15 See Travelers Indem. Co. v. Royal Oak Enters., 344 F.Supp. 2d 1358, 1375 (M.D. Fla. 2004) ("The Court is convinced that the rules governing the Florida bar and the attendant threat of malpractice liability provide sufficient assurance that counsel appointed by an insurer would not continue to represent an insured in the event that a conflict of interest interfered with counsel's ability to make independent professional judgments on behalf of his client."); but see United States Fid & Guar Co. v. Roser Co., 585 F.2d 932, 938, fn. 5 (8th Cir. 1978) (observing that "[e]ven the most optimistic view of human nature requires [the court] to realize that an attorney employed by an insurance company will slant his efforts, perhaps unconsciously, in the interests of his real client who is paying his fee ?").
16 Tank v. State Farm, supra, 715 P.2d 1133; Delmonte v. State Farm, supra, 975 P.2d 1159; L&S Roofing Supply Co. v. St. Paul Fire & Marine Ins. Co., 521 So.2d 1298, 1303 (Ala. 1987).
17 See e.g. Travelers v. Royal Oak, supra, 344 F. Supp.2d at 1375.
18 Tank v. State Farm, supra, 715 P.2d 1133; L&S Roofing v. St. Paul, supra, 521 So.2d at 1303.
19 Section 2860 began its life as Senate Bill 241 which originally involved medical malpractice reform. Eventually, though, Senate Bill 241 was transformed into California's Cumis statute and was enacted into law as part of a legislative package called the "Brown-Lockyer Civil Liability Reform Act of 1987." This legislative package included a number of "tort reform" statutes that were negotiated between various plaintiff and defense interests. Note: Reconstructing Cumis: What the California Legislature Got Wrong About California Civil Code Section 2860 and How to Fix It, 60 Hastings L. J. 881, 887-889 (2009).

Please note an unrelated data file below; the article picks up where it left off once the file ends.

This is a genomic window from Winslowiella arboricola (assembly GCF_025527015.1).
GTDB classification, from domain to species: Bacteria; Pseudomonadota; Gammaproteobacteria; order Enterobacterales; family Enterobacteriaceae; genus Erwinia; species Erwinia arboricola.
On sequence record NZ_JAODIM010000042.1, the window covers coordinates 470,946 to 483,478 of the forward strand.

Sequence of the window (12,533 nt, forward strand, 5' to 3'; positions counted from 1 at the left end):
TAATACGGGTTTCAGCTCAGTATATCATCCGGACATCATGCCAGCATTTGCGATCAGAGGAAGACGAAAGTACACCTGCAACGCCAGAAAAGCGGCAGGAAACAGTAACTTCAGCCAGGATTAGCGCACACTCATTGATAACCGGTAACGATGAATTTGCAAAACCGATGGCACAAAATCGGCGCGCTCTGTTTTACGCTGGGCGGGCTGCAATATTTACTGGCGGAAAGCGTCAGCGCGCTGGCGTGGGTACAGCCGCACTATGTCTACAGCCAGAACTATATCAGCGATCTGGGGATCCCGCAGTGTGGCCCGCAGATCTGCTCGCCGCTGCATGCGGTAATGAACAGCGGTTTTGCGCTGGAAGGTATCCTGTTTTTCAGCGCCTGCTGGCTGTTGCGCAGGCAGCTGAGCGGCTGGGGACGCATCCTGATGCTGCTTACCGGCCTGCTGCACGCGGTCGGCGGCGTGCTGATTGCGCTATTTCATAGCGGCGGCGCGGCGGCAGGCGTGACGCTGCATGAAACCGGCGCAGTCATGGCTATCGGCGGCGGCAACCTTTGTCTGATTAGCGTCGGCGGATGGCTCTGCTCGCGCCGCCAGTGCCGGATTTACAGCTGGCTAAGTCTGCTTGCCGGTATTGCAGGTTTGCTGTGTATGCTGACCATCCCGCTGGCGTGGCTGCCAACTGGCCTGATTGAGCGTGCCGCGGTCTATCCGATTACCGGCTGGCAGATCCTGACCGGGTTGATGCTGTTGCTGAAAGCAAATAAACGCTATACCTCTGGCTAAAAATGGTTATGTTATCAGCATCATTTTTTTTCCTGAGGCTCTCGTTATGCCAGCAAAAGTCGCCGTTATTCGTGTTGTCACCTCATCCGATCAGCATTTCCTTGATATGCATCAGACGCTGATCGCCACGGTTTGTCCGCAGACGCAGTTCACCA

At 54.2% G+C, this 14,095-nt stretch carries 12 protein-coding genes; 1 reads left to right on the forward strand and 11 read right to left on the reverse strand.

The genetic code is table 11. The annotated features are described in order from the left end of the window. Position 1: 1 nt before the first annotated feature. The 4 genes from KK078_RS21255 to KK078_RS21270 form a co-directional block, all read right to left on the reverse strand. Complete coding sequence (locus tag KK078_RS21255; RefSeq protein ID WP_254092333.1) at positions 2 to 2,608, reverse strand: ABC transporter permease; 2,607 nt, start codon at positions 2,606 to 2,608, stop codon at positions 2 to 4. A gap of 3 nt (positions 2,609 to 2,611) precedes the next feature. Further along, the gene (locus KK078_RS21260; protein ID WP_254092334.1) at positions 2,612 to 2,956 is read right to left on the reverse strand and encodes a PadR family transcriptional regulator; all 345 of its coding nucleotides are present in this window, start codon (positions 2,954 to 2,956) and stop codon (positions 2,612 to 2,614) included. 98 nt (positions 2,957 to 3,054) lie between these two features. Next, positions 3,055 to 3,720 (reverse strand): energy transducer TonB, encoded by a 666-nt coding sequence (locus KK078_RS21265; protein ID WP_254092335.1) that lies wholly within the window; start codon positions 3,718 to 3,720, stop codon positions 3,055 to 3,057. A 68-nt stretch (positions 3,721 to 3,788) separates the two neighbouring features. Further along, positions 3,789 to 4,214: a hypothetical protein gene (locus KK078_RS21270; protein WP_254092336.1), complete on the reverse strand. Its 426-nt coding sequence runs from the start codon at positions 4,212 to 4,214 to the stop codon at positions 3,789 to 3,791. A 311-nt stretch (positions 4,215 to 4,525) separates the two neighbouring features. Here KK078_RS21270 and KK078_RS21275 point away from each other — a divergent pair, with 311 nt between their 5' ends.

20 Dynamic Concepts, Inc. v. Truck Ins. Exch., 61 Cal.App.4th 998, 1007 (1998).
21 Id. at 1006.
22 Id. at 1007.
23 California Civil Code §2860(b).
24 California Civil Code §2860(b); see also Western Polymer Technology v. Reliance Ins. Co., 32 Cal.App.4th 14, 21 (1995).
25 California Civil Code §2860(c).
28 See CHI of Alaska, Inc. v. Employers Reinsurance Group, 844 P.2d 1113 (Alaska 1993).
29 Alaska Statutes, §21.89.100(d).
30 Alaska Statutes, §21.89.100(b)(3).
31 Alaska Statutes, §21.89.100(c).
32 Florida Statutes, §627.426(2).